Both had wanted people to know they understood the sanctity of marriage. Venetia had said, “I want a real wedding, one we’ll remember forever, not a slapdash elopement to Las Vegas.”

Each marriage plan they made was aimed toward having a traditional, dignified wedding. They wanted to stay clear of the commotion which so often attends show-business marriages. In the end, however, Russ and Venetia found their show-business training became their greatest personal resource, a resource on which they drew to take difficulties in their stride and carry out their plans despite all problems.

Their way had seemed clear enough at first. Having won their parents’ approval, they selected Valentine’s Day, February 14, as their wedding date. It fit both their romantic feeling and Russ’s work schedule. At M-G-M, he was told that he would finish “The Fastest Gun Alive” in plenty of time for comfortable marriage preparations.

But then things began to happen.

Russ ticked off the obstacles. “First it was the floods. They held up shooting, so Venetia and I agreed to a postponement. Then we made up some lost time. so we went back to our original date. Another delay came and we called off our own plans. Honestly,” Russ laughed, “that wedding of ours was on and off so many times that I told Venetia it was beginning to look like a publicity stunt.”

Many a bride-to-be of more than Venetia’s tender seventeen years might well have flown into fidgets and hysterics. Instead, the little blond beauty proved that she, too, was a trouper. In such spare time as she and Russ could manage to spend together, they found an apartment. They also designed the gowns she and her bridesmaid were to wear. When the delays came, she regretfully but calmly instructed the dressmaker there was no need to hurry. She also solidified some career plans of her own and, during the first week in February, signed a contract with RKO.

The days were running out when suddenly their luck changed. On the Friday before Valentine’s Day, a Tuesday, Russ learned that the shooting of “The Fastest Gun Alive” would wind up in time for them to marry.

“Right away I phoned Venetia,” Russ says. “I told her to be ready. We had only a few remaining hours in which to get our license. I picked her up at her father’s, and away we went, racing for the courthouse.”

Venetia took up the story. “Then suddenly I remembered. table the paper my father had prepared, testifying to his consent. So I shrieked and Russ turned the car around, right in the middle of traffic.”

Her stepmother rescued them. Just as they turned into the family’s street, they saw her car speeding toward them. “Neither of us came to a complete stop,” Russ says. “It looked like a scene from a Western. We passed that paper between the two cars as though it were the mail pouch carried by the riders of the Pony Express. Venetia and I got into the marriage license office with just minutes to spare before their closing.”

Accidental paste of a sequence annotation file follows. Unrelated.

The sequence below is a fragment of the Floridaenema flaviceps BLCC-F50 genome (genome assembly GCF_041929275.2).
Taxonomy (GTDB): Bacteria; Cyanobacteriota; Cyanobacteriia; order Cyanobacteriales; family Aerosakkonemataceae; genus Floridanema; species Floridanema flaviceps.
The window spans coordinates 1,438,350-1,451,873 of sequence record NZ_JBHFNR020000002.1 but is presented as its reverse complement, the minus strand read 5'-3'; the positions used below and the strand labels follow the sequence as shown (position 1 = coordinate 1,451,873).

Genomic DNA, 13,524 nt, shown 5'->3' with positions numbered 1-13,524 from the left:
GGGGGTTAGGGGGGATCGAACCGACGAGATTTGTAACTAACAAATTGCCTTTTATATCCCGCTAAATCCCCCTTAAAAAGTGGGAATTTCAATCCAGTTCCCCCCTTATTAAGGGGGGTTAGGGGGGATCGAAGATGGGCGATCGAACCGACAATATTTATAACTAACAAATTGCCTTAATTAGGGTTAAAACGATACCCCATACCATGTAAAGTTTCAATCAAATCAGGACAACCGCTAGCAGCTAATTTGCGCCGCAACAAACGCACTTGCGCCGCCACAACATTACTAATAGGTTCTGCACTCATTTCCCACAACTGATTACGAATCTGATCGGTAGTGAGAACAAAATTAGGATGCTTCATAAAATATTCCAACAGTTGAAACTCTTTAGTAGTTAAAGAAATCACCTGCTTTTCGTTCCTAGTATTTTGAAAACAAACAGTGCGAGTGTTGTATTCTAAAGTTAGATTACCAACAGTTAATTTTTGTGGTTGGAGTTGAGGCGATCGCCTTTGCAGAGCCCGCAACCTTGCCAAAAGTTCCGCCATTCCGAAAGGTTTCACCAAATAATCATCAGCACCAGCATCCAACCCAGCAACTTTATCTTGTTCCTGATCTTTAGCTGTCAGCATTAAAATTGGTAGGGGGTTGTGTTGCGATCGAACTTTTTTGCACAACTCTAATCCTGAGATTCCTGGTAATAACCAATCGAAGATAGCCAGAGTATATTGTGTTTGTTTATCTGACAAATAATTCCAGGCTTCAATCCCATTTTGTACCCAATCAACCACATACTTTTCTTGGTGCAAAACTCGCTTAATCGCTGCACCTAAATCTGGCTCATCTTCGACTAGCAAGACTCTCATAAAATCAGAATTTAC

Into the next few days they crammed all the once-careful arrangements which had been made and unmade so many times. They notified the minister and reserved the church. They invited their friends. The gowns were rushed to completion and, on the evening before the wedding, they transferred their personal belongings from their two old apartments to their new apartment. They were at Venetia’s place, picking up the last box of records, when the phone rang.

“It was my folks,” says Russ. “They were calling from the hospital. My kid brother had been shot in the eye with a BB gun—a gun I had persuaded the folks to let him have.”

Frantic, Russ and Venetia took off for the hospital. There is a close bond of affection between the three Tamblyn brothers, and Russ was sick with worry. “It looked awful at first. Fortunately, however, the doctors soon found that the pellet had just glanced off. It was a painful, awful mess, but his eye will be all right.”

Having spent a large part of the night at the hospital, it was no wonder Russ was far from being at his best when he went to pick up the wedding flowers the next morning. Venetia’s bouquet, her bridesmaid’s bouquet, and their mothers’ corsages were ready. “But the florist must have thought I was an awful dope. When he said, ‘That will be one-fifty,’ I pulled out a dollar and a half. He informed me he meant one hundred and fifty. I had only forty dollars on me. I had the needed money, but it sure was hard to take time to go get it.”